We’ve been to flea markets from San Francisco to Amsterdam, and no matter where we go we always spot irresistible vintage signs. Old signs have the kind of built-in charm that makes flea market decorating so exciting. We love the signs for old-timey products like “Japp’s Hair Rejuvenator” that we saw at the Nashville fairgrounds. Character signs like ones featuring the Michelin Tire Man or Mr. Peanut always knock our socks off, too. We especially like trade shingles that include a hanging symbol of the service being offered, like scissors for a tailor. The Portobello Market in London had a great one for a Cobbler Shoppe with a giant carved shoe, but it was too big to lug home!
Tin Is In
Once you start looking, you’ll notice that tin advertising signs abound. These ads for soda pop, tobacco, and beer are clever and colorful. But beware! These collectibles are almost always reproductions. To tell the new from the old, keep a few tips in mind. Antique metal signs are printed on thicker tin, won’t be as vivid as retro copies, and usually cost over $100. If you find a bright, shiny “Coca Cola Five Cents” sign for $10, it is probably not “The Real Thing.”
Growing up in sunny Florida, we couldn’t drive a mile on a back road without seeing a piece of wood handwritten with “U Pick ’Em Strawberries.” Maybe that’s why we are drawn to primitive signs that look more like folk art than advertising. At the Rose Bowl Flea Market, we went gaga over a cutout goose that read “Goose Eggs 15¢.”
And at the Alameda Antique Faire, we flipped for a “Pig Roast” standee––painted on a pig, of course. We spotted our favorite “make-do” sign at the Mount Dora swap meet near Orlando. It was a plank for “Bob’s Bait Shop” and listed nightcrawlers, worms, crickets, and “other bugs.” Bob says, “If we don’t have it, you can’t fish with it.”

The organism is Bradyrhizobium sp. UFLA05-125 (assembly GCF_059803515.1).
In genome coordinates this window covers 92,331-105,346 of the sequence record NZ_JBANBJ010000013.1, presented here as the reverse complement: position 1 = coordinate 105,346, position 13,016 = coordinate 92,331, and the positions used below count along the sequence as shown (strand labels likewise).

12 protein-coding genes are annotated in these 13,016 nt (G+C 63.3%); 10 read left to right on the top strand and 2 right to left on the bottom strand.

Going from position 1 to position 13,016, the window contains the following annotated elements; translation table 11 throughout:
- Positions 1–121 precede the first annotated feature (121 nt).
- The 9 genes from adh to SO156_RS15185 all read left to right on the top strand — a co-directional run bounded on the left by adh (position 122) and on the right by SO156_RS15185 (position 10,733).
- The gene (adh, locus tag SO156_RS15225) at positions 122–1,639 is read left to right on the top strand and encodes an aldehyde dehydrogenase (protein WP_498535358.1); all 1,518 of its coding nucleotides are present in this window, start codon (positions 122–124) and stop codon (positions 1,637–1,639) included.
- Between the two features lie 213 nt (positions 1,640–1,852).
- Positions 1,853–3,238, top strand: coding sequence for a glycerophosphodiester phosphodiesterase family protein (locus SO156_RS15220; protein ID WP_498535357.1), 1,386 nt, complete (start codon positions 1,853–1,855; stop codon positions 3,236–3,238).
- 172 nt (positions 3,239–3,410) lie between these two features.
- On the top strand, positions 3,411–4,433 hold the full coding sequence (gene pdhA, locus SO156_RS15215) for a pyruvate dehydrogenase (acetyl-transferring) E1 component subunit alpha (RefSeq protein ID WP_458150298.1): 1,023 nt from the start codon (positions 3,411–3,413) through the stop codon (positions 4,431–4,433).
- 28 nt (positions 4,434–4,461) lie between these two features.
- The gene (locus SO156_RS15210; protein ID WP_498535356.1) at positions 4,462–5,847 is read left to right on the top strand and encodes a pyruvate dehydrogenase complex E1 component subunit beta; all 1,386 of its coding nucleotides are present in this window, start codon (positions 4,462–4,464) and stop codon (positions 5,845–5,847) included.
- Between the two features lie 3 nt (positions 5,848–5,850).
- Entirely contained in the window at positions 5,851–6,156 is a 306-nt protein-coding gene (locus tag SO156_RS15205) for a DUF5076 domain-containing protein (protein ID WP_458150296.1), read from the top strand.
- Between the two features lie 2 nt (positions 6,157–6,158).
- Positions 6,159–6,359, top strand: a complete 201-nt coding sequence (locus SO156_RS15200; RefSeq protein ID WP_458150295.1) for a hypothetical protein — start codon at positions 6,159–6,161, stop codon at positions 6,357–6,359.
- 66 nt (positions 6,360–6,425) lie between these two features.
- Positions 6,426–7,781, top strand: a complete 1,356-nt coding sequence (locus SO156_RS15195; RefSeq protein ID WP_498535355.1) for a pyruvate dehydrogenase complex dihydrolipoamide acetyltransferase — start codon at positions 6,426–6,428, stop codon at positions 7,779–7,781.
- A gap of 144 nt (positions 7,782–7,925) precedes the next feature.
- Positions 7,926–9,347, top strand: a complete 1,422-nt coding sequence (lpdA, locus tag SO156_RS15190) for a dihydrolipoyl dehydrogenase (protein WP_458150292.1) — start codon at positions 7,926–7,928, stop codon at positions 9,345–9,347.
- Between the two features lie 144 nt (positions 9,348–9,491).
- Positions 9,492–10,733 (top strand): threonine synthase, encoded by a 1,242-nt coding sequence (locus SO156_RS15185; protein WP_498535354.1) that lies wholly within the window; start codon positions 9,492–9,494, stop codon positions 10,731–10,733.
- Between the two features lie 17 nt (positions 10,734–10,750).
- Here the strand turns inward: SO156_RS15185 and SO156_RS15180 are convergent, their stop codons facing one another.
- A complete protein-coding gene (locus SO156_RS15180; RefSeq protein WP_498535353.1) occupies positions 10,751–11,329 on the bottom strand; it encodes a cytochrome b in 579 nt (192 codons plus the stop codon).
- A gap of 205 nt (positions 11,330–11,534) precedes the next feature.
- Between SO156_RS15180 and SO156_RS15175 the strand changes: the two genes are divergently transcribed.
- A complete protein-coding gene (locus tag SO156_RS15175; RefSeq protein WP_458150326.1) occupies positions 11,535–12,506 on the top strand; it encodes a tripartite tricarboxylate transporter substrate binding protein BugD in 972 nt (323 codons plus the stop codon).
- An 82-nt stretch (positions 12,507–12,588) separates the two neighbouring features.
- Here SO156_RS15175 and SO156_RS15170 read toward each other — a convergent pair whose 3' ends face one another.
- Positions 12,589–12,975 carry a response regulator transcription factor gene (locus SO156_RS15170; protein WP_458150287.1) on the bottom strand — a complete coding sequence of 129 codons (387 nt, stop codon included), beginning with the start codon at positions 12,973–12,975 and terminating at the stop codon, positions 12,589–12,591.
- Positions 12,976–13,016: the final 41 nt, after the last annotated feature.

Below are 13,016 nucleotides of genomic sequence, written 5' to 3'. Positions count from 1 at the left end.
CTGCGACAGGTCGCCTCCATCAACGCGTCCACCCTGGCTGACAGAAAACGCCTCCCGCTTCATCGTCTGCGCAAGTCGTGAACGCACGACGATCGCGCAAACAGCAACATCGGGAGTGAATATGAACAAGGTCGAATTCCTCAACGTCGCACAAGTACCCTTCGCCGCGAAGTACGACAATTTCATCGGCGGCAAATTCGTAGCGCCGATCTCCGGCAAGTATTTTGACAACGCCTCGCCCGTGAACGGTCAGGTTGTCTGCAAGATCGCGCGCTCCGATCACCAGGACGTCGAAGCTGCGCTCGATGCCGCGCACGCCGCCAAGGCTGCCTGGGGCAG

What’s Your Sign
Vintage cardboard placards are about the cheapest signs you’ll find, sometimes going for as little as $10 each. Many were mass-produced for lunch counters and grocers. “Ice Cold 7-up Sold Here!” “Florida Oranges! Packed With Sunshine!” These affordable charmers can liven up your home and bring a smile to your guests’ faces. Look for Woolworth’s die-cuts featuring pictures of pie, then hang them in the guestroom as a playful touch. A sign for Sylvania Radio tubes can be balanced on a shelf between books in the study. Or run a selection of “today’s” ice cream flavors along the wall from the den to the living room, like your own delicious Burma-Shave hallway.
Signed, Sealed, And Delivered
If you are lucky enough to have the budget for a big piece of art, consider getting a one-of-a-kind sign instead! We saw a large wooden fish painted with “Kelly’s Fresh Fish” that would be eye-catching hung over a couch. And one of the fun things about decorating with signs is that the further you remove them from their original purpose, the more decorator flair they get. So why not put a public telephone plaque over the bathroom door? Or hang a carnival game sign in the kitchen, “Break 3, Win A Prize.” Just don’t hang them all in one room or your house will look like a T.G.I. Fridays!
Expect To Pay
Valencia Oranges $4
Woolworth Die-cut Desserts $5-10
Orange Sherbet $10
Dr. Lynas’ Hair Grower $20
Atlas Steel Foundry With Thermometer $20
Free Lemons $80
Vit-A-Way Livestock Feed $95
Peaches and Berries $250
Local and Long Distance Telephone $300
Pig Roast Sun. $375
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